Risk management is not the preserve of the manufacturer, designing experiments and programmes of research all benefit from an element of risk analysis and management. This can ensure that the right research paths are being followed, and that contingency plans are in place for alternative research lines (including compromise on buying-in available commercial technologies where necessary). In some cases, funding bodies (this has happened in European Framework programmes) wish to see evidence of a risk management approach. Documents here might include:

  • Risk management strategy
  • Identification and evaluation of risk elements
  • Contingency plans

10. Who should be involved?

As with all good implemented quality management systems the use of process mapping will indicate cross department responsibility and process ownership, however under most circumstances the majority of the risk management can be done within one department. Where there is cross-departmental input it may be necessary for the contribution of a senior manager for decisions. This can slow the process down depending on the number and severity of criteria. There is however, the need to use multidisciplinary teams; no one person has all the answers. Where possible the teams should contain internal participants (from the manufacturing company) but maybe more importantly external interested parties, e.g. patients and clinicians. Outside input from “the user” is crucial if the product is not to be made just with an accountants’ view. The user will also be able to ascertain whether the risk posed by the device is worth the perceived benefits – something that the medical technology company often has a “candied” view upon.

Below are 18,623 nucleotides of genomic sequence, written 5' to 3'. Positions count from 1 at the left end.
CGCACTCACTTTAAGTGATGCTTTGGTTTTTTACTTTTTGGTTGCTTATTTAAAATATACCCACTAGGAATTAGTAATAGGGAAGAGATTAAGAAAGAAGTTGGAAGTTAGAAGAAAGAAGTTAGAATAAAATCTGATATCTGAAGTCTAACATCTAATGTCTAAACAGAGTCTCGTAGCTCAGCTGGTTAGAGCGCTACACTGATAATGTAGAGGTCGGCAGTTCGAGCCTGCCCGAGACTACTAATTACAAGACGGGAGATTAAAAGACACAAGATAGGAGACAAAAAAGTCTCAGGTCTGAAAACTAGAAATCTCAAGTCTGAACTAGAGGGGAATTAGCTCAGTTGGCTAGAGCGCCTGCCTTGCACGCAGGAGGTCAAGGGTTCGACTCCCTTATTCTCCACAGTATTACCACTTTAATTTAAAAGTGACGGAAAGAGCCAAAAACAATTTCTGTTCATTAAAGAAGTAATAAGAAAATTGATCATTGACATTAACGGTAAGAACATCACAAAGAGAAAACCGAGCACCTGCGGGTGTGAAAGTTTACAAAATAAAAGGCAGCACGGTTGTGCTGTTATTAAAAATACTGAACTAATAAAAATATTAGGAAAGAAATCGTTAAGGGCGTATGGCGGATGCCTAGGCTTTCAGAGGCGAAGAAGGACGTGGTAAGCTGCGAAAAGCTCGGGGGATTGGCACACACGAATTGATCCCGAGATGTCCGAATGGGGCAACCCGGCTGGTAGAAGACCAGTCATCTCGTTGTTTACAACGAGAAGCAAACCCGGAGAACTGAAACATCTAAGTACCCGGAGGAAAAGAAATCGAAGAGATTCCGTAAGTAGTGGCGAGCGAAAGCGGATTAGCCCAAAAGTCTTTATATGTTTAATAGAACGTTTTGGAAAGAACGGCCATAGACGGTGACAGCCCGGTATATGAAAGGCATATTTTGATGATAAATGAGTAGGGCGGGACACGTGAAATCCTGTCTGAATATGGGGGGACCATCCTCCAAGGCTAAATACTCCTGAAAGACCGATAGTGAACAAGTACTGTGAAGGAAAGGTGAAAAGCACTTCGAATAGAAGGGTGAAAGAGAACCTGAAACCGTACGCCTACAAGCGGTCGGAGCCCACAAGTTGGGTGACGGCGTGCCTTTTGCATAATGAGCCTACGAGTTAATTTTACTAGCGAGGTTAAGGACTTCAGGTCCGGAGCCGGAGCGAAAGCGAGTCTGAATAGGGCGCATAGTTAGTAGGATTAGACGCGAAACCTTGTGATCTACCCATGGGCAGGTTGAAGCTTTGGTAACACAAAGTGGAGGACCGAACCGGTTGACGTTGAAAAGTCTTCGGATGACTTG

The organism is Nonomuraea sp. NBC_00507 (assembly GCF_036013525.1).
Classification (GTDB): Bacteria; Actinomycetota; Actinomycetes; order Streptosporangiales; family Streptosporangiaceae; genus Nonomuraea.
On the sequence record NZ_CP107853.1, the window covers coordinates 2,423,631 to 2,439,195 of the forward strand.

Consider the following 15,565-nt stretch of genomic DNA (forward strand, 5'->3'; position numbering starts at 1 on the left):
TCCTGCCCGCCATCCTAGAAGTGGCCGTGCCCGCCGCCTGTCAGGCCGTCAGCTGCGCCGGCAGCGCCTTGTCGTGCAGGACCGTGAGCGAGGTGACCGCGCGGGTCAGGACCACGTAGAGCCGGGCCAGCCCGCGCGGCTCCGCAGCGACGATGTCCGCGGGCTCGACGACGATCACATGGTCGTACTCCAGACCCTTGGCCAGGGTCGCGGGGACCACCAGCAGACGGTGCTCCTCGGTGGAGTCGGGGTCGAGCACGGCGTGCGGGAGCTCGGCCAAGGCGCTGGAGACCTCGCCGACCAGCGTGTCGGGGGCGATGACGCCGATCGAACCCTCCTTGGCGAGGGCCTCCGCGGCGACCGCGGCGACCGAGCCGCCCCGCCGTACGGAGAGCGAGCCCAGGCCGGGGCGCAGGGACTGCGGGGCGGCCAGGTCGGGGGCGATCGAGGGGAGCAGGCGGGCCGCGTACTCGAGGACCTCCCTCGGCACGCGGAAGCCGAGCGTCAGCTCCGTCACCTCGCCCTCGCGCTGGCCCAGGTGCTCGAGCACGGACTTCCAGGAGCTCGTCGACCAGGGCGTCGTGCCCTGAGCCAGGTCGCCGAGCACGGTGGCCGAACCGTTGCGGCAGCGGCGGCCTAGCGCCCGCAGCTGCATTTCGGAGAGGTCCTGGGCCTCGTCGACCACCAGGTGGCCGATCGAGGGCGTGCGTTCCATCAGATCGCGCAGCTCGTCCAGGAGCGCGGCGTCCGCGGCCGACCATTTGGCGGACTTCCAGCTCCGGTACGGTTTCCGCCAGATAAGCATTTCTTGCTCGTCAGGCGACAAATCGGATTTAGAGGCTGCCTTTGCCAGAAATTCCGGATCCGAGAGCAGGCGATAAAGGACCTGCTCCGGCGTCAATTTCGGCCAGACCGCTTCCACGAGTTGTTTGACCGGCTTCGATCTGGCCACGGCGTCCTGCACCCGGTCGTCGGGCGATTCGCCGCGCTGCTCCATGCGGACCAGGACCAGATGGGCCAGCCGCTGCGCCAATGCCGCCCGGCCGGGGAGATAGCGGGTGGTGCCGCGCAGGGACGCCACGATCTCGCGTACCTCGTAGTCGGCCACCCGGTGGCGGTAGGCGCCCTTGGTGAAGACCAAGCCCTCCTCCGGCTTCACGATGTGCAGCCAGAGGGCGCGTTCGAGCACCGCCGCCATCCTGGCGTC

11. Risk management tools